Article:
Ivory’s will, with both his other children and wife included.

There are records of Ivory’s eldest son and nephew, John Ivory continuing within the building and architectural trade within Norwich. There are several buildings and stoneworks associated to them which survive to this day continuing Ivories legacy.


When completing alterations at Blickling Hall for the second Earl of Buckingham Ivory suffered an injury in May 1779 when a large piece of timber fell upon his leg. This would prove to be his final assignment of work as he did not recover from his injury and died on the 28th August 1779, he was 70 years old at the time of his death. His son William is said to have overseen the completion of the work for the Earl.

Ivory was buried in Norwich Cathedral. His nephew, John Ivory, a stonemason, created a memorial plaque which is on the north wall of the Triforium in the Cathedral. (get picture?). In his will he is described as ‘builder and timber merchant’. Upon her death in 1787 Ivory’s wife, Hannah, was buried with him and both can still be visited in the North Gallery.


In addition to work as a builder and architect, Ivory carried on an extensive trade importing timber and owned his own yard in Bishopgate. He also operated the Norwich Theatre (see more information on this below), and employed his own company of actors, the Norwich Company of Comedians, to perform in Norwich in 1768.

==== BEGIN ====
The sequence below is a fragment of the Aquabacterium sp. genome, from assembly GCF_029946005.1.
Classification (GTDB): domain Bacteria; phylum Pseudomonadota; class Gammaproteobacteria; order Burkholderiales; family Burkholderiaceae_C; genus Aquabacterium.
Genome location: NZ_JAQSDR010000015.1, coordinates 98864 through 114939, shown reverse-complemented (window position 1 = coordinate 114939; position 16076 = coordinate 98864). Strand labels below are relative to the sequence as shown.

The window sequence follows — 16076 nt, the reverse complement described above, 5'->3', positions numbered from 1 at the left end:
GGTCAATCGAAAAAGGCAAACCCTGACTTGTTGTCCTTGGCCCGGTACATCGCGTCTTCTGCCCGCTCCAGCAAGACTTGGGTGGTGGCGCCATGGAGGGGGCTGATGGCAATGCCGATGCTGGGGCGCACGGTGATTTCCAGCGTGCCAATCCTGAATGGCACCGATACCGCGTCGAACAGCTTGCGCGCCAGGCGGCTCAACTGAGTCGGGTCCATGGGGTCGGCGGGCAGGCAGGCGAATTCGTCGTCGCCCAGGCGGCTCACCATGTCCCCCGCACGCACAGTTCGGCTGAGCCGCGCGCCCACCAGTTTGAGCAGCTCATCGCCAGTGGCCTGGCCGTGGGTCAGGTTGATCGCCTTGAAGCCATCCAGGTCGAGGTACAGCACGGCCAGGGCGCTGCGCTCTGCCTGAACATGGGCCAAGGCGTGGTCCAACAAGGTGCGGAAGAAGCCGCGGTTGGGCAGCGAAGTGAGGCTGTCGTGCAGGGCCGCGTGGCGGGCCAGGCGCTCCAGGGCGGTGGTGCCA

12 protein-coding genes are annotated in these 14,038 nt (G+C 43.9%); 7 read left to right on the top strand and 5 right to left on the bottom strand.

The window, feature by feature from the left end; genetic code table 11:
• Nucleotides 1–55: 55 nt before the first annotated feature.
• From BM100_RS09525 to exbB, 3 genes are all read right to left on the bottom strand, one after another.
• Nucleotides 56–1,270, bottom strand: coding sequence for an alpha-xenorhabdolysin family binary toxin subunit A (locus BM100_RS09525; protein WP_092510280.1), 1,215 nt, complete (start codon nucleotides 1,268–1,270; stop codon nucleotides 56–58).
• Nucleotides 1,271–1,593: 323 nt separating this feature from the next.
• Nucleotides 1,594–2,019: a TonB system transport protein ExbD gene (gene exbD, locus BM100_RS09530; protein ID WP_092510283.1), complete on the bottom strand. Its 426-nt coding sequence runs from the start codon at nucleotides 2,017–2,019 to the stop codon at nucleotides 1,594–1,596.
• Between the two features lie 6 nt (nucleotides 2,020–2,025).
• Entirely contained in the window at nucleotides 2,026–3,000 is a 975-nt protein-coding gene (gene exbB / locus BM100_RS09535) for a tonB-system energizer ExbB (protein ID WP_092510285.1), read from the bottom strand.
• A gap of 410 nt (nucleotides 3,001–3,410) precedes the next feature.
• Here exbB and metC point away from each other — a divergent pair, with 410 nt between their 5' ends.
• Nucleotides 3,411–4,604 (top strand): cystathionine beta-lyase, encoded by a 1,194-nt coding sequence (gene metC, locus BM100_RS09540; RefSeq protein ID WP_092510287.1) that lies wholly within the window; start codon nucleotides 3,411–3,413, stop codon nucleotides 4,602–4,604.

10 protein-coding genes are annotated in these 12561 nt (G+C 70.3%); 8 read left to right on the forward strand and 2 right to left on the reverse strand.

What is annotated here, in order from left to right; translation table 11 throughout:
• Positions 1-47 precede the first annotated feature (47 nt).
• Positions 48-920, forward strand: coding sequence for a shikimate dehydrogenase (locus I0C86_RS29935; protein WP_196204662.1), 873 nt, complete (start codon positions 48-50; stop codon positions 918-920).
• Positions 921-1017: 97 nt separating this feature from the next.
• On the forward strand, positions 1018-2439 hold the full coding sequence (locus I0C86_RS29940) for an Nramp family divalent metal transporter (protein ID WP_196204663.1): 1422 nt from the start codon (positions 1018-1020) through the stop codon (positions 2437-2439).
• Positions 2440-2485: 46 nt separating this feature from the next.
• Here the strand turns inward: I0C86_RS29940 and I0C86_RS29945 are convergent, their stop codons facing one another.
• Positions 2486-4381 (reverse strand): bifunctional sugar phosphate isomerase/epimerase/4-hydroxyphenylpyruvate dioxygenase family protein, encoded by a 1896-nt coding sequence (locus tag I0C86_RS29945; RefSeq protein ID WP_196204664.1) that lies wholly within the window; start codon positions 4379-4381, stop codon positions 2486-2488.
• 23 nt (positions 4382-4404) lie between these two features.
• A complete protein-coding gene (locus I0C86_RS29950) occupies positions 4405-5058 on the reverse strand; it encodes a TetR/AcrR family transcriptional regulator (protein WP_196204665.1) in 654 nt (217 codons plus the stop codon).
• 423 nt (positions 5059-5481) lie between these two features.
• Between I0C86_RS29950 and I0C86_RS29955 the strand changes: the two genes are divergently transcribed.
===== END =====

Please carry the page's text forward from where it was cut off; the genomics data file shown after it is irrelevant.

Thomas Ivory’s works

Ivory’s buildings, particularly the Octagon Chapel, are his legacy to Norwich citizens allowing them to experience the grandeur and elegance of his age. Read in more detail about some his buildings below and specifically about the architecture of the Octagon Chapel in the next section.

St Helen's House

Ivory's family home on the grounds of Great Hospital, Norwich, now known as St Helen's House still survives today. With the lease requiring any house Ivory built to cost at least £300 his construction was estimated to cost £1000.

The Tabernacle

A Methodist meeting-house in Bishopsgate Street, Norwich, later known as the "Tabernacle" which was demolished in 1953.

The Assembly House

The Assembly Rooms opened in 1755 were built as a place to entertain and socialise. Still open today the Assembly House originally opened with a bowling green, rooms for assemblies, meetings, cards, dancing, music and guild balls for the local gentry to present themselves.

Octagon Chapel

The chapel is a grade II* listed building which survives today and is the home for to a growing liberal religious community of Unitarians in Norwich. When built the design proved so popular that it was used as a model for Methodist meeting houses across Europe.

Norwich Theatre

In 1757 The New Theatre Royal near Chapelfield was built at the request of the city’s leading citizens, Although mostly rebuilt from Ivory's original design his original building was said to be built from one of the King’s Theatres in London and was a grand design that included a box tier, an upper tier with a gallery and side boxes.

St Helen's Church

A family pew, bearing carved Gothic style script, and a date of 1780 can be seen in St Helen's Church, Bishop gate where the Ivory family attended for worship.

Ivory's burial

Thomas Ivory and his Wife, Helen, are both buried in Norwich Cathedral and their graves can be visited today.

Norwich Theatre Royal

The Theatre Royal was first called the Grand Concert Hall. Thomas Ivory did not have a licence to perform plays and thought by calling it a concert hall and not a Theatre he would be able to ‘get around’ the requirement for such a licence.